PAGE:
Greece: A lot more than an ideal summer destination

Greece: A lot more than an ideal summer destination

Haris Theocharis, Minister of Tourism, on the importance of multiple and unique underexplored destinations within Greece


As Greece’s new Minister of Tourism, what new, fresh ideas are you bringing forward to strengthen and shield the Greek tourism product?

During the crisis, the sector was one of the pillars that managed to soften the blow of the economic impact caused by those difficult years. In the meantime, we had a lot of reorganization and new technological platforms appearing, not only in Greece but worldwide. Those platforms have quickly gained ground, allowing the Greek people to invest into the tourism sector, either as individuals or touristic enterprises. At this stage, we need to bring a more strategic focus to the way we conduct our business. We need to put in place a new 10-year plan, within the premises of the 2020 Tourism Plan, allowing us to establish the strategic direction for the next decade. That will also provide the investing public with clarity, especially when it comes down to tourism operators. Last but not least, it will allow us to exploit the new opportunities that have appeared in the international touristic markets.

Seasonality has vastly reduced in the last decade, with cultural and business tourism helping to draw visitors year round. What other issues need to be addressed to ensure tourism continues growing sustainably?

We need to ensure that we have more sustainable practices, both individually and collectively. Green accreditation is gradually becoming a prerequisite for a touristic country. The second goal is to foster cooperation among the government and the private and public sectors, allowing us to forge a compact offer for each destination. The third pillar is to ensure that we promote areas that have a lot to offer but are currently underdeveloped. We have a lot of winter destinations, lakes and cities that are very amenable for city breaks during the winter or offer facilities for the meetings, incentives, conferences and exhibitions tourism sector.

The tourism sector harbors some of the country’s largest investments at the moment, including Hellinikon, but also projects like Kassiopi in Corfu or Elounda Hills in Crete. What is your vision for attracting more large-scale investments to Greece?

We have embarked on a quest to look for more mature investments for Greece. The mindset in our area revolves around ideas to simplify the entire process, not just by pushing through the usual red-tape machinery. We wish to keep a more systemic approach, even if it is a quick-win type. We are currently pushing a new investment law and simplifying a lot of slow steps in the licens- ing process. As a first stage, we have signed an agreement for Chios Marina and are trying to do the same with the Alimos Marina. The second stage would entail further changes to the legal framework, in an attempt to remove unnecessary barriers. The third stage will be a more comprehensive review on how we promote marinas throughout Greece, enabling yachting and marine tourism throughout the country. We have seen the problems of the decentralized model regarding marinas and we are trying to remedy those.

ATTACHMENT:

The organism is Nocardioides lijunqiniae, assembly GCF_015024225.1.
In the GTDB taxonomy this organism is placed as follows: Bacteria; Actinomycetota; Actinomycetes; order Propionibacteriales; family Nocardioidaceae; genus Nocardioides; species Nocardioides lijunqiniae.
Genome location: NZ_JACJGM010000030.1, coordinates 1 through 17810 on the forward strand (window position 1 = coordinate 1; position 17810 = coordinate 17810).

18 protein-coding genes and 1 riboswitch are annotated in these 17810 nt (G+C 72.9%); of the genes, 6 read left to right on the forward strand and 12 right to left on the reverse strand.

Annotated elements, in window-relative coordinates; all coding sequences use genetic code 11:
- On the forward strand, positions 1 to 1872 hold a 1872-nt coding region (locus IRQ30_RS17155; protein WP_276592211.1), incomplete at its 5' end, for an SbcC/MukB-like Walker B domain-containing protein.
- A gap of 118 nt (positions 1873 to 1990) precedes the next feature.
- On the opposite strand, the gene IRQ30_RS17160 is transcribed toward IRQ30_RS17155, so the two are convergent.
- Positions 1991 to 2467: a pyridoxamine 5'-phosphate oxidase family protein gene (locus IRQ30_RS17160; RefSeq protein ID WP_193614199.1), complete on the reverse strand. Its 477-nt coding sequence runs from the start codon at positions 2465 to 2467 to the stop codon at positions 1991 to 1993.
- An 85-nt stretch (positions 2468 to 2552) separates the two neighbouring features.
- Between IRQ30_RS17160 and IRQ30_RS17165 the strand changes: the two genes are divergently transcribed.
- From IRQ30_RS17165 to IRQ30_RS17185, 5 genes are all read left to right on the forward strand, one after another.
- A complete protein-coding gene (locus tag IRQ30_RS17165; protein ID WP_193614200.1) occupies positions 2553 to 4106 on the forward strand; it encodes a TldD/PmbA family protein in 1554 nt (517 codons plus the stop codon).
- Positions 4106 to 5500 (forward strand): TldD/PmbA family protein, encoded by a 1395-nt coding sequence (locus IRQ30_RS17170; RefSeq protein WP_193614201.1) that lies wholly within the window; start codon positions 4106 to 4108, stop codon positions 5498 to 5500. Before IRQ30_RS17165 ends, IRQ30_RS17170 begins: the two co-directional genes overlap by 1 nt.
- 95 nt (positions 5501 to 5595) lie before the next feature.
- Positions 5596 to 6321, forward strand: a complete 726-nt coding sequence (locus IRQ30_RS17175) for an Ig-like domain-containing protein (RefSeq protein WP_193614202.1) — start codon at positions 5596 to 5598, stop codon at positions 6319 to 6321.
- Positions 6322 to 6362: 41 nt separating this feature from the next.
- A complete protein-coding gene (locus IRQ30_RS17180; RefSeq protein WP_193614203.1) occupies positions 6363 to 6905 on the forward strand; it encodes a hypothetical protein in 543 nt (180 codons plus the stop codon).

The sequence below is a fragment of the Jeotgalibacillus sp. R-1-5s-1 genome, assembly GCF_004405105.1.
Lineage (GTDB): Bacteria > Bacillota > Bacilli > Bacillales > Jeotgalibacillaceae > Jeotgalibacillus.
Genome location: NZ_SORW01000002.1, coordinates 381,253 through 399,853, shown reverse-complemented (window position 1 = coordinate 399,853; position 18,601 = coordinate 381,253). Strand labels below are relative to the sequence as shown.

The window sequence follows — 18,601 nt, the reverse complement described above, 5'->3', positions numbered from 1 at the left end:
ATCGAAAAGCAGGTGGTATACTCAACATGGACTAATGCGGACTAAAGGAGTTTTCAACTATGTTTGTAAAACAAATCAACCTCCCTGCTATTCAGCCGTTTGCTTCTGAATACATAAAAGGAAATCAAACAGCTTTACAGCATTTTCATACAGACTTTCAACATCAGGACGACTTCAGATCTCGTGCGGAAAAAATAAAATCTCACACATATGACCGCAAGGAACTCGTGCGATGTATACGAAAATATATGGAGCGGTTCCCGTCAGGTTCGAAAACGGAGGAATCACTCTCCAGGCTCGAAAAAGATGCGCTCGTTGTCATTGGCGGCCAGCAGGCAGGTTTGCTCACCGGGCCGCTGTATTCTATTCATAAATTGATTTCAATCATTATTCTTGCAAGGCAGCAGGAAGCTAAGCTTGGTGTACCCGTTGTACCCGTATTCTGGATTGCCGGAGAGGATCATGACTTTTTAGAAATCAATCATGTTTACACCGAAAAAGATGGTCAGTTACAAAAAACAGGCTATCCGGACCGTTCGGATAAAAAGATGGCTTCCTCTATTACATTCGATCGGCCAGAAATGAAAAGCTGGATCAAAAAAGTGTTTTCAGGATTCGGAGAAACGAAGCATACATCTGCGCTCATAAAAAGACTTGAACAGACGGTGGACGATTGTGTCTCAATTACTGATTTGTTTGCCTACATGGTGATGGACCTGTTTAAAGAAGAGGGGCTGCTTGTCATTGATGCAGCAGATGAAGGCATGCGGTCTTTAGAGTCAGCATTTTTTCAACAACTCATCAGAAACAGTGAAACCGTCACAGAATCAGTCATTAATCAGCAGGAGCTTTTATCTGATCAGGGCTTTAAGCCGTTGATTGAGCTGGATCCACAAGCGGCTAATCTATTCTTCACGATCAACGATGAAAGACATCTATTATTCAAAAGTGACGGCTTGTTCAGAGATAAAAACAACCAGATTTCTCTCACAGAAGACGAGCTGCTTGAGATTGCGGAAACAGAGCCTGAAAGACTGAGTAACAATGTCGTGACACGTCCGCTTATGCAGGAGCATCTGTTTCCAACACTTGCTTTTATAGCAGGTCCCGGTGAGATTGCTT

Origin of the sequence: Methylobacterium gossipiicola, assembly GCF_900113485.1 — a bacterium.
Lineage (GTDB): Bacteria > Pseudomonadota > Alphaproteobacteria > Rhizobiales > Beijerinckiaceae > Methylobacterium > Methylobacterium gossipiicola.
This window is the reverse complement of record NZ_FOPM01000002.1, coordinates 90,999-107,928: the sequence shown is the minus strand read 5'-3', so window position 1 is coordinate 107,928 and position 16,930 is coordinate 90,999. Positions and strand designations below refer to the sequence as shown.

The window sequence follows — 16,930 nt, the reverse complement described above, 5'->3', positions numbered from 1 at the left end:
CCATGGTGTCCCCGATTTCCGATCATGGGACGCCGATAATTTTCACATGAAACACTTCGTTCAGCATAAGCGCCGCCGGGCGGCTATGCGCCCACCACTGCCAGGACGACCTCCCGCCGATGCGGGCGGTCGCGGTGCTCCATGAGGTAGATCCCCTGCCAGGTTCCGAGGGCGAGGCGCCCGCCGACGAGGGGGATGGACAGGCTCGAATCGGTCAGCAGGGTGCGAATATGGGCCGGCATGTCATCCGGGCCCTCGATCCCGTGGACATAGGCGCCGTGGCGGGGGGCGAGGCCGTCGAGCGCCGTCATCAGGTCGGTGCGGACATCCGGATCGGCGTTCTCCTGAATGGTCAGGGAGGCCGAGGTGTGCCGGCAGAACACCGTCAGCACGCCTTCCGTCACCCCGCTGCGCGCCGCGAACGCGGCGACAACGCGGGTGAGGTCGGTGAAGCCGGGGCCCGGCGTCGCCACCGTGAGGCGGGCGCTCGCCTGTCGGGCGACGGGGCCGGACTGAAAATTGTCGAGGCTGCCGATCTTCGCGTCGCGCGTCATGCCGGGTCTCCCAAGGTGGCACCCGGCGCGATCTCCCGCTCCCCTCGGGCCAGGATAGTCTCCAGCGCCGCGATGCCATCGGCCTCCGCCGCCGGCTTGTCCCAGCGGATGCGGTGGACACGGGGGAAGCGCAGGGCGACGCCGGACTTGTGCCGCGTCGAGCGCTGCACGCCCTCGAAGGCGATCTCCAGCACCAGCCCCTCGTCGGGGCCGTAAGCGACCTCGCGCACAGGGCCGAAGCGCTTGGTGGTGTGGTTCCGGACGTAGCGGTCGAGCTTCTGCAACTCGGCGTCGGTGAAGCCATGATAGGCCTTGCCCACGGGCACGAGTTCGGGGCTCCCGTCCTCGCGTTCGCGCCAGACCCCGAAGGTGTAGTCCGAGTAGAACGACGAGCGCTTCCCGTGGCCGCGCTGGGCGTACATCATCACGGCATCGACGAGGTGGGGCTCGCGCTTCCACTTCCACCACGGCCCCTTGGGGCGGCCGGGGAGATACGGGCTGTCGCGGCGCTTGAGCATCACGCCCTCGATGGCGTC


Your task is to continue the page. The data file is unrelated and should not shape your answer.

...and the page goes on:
Greece’s flagship investment is the Hellinikon Project, Europe’s largest urban redevelopment mega-project. What can you tell us about the impact this project will have upon Greece’s tourism sector?

The Hellinikon Project constitutes a very complex investment, opportunity and project. It has a significant residential component, it has a casino license and a hotel within the site. There are also many other facilities for conventions and sports. The ability to implement and provide services both to local residents and tourists is key. Hellinikon is the biggest undeveloped area of Europe, comparable to Central Park in New York, and a huge Greenfield investment opportunity for Greece.

Where do you see the most potential for innovation to transform the tourism sector?

We need to look at new models that disrupt the traditional ones that have been operating for so long in the tourism sector. We have to look at the tourism tech-startup scene, where a lot of services provide valuable supplements, like digital guides to Greek museums. We have many startups that can provide these kinds of services. They allow for a much better experience, hence our strategic initiative to ensure that the level of service in Greece is one scale up, thanks to digitalization.